The tale of Japan during the last 20 years has been a depressing one.
After a monster equity and real estate bubble that burst in 1990, Japan has been in a 22 year bear market. The Nikkei has dropped from 40,000 to 9,000, a loss of more than 75 percent. Real estate is down more than 50 percent from its highs.
To top it off, Japan was hit by a monster tsunami and near nuclear meltdown in 2011. However, often news events such as these can represent a turning point.
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For example, Hurricane Katrina was the top for U.S. real estate (the destruction in New Orleans showed the flaws of owning coastal real estate which topped within a year).
I think this tsunami represented a sort of bottom for Japan.
The valuations of Japan’s companies are very inexpensive, it has a hard working population and top tier companies.
Japan isn’t without problems. Its demographics are horrible with no population growth and an aging population.
This population is also xenophobic and has relented against having immigration pick up the population slack. The yen has been soaring, which is hurting Japanese exporters. Government debt has soared to near 180 percent of GDP.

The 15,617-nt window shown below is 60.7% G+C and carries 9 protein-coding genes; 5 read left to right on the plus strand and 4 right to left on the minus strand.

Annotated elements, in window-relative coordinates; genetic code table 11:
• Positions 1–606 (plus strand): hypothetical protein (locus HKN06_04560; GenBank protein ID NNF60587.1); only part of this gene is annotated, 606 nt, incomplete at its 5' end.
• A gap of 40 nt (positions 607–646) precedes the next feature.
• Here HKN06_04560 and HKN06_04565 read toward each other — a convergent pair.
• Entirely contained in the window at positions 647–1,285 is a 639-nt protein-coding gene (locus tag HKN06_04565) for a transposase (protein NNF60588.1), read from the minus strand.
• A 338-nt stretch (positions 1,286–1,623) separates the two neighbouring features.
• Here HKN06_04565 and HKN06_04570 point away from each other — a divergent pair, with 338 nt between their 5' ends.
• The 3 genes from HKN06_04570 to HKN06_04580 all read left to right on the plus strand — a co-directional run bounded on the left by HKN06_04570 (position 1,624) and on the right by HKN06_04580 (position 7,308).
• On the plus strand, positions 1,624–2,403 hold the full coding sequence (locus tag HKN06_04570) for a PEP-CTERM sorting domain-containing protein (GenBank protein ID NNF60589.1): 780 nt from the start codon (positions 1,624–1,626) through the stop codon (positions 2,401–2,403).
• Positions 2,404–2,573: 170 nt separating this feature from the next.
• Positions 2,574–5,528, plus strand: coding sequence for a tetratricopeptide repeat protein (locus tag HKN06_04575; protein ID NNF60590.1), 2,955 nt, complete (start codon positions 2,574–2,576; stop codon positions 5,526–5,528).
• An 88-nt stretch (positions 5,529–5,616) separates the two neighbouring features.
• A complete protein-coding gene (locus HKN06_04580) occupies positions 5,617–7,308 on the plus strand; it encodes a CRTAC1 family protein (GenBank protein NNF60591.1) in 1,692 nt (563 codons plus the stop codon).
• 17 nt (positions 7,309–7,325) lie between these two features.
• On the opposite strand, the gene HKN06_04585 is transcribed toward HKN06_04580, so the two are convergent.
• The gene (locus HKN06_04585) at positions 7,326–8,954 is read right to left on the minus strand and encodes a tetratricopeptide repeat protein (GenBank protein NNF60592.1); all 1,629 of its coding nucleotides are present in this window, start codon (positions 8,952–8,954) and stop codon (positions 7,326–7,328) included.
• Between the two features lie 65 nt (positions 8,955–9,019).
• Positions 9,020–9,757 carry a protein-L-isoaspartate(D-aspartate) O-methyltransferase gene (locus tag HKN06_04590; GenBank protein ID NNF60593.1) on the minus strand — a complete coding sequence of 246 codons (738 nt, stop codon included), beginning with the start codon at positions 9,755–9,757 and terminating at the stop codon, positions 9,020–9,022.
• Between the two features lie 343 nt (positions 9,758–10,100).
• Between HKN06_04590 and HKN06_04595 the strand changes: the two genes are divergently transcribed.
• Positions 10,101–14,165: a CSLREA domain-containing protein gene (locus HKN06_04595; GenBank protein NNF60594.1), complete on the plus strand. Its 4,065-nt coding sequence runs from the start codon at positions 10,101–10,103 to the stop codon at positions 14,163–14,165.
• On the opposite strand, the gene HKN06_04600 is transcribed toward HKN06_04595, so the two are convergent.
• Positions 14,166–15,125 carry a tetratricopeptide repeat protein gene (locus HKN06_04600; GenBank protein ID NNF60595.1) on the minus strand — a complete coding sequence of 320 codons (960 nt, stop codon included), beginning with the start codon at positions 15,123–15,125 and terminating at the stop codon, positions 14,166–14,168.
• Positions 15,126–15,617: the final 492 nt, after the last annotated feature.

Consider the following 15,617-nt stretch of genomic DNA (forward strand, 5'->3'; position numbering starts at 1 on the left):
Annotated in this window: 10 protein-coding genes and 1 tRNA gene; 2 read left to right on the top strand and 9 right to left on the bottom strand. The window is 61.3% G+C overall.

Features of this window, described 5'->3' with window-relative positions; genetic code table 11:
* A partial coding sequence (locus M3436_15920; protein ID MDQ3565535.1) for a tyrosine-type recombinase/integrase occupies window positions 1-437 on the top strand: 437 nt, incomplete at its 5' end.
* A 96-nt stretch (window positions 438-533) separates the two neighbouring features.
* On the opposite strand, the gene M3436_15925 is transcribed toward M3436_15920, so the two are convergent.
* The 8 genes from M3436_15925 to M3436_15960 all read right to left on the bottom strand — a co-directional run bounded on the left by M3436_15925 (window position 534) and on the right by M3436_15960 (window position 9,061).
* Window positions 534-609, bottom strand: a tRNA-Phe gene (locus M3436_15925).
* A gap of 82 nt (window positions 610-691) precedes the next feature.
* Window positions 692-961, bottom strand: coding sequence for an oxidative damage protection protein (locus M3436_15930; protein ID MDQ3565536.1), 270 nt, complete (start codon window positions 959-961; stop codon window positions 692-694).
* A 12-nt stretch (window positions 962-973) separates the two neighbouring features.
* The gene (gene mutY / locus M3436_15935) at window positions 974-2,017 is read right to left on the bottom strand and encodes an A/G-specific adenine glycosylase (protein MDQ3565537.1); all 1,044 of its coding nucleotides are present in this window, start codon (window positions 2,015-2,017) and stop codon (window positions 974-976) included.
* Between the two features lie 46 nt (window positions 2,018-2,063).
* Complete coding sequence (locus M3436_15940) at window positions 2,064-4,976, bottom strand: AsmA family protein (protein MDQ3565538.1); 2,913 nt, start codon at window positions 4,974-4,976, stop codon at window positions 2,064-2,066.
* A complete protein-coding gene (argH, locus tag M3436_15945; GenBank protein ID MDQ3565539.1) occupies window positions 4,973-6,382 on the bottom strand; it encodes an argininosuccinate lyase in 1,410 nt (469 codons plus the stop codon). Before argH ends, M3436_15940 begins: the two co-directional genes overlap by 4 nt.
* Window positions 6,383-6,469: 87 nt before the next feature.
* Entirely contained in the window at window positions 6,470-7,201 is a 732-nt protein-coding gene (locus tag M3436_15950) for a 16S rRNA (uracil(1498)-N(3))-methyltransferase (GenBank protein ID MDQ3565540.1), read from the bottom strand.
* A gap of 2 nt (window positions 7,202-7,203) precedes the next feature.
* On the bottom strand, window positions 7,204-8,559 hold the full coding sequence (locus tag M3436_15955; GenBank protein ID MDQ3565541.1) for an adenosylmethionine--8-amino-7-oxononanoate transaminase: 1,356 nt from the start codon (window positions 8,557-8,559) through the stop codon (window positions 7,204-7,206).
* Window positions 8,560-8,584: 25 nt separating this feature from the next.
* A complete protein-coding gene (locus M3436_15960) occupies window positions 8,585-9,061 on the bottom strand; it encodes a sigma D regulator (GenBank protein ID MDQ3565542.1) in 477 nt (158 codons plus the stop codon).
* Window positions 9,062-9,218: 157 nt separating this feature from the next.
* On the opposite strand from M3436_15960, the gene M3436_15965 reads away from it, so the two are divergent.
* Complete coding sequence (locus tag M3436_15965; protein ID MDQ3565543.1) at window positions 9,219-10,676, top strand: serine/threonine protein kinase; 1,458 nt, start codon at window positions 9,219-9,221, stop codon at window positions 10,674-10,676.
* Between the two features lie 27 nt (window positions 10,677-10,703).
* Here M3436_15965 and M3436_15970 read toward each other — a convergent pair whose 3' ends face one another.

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However, there are silver linings. The yen looks like it has topped and should correct, which will help exporters. The last 20 years of deleveraging has seen consumer debt as a percentage of GDP drop from 250 percent to 113 percent, a post World War II low.
In addition, Japan will benefit from strong demographics in the rest of booming Asia by selling their products to these populations. Japanese equities are also dirt cheap and mass pessimism is rampant.
To me, buying Japan is like buying the United States in the early 1980s at the bottom of its secular bear market.
It might take a while for things to get moving, but once they do, Japanese stocks should outperform most of the globe for the foreseeable future.
About the Author: David Skarica
David Skarica is a member of the Moneynews Financial Brain Trust. Click Here to read more of his articles. He also writes the Gold Stock Adviser. Discover more by Clicking Here Now.
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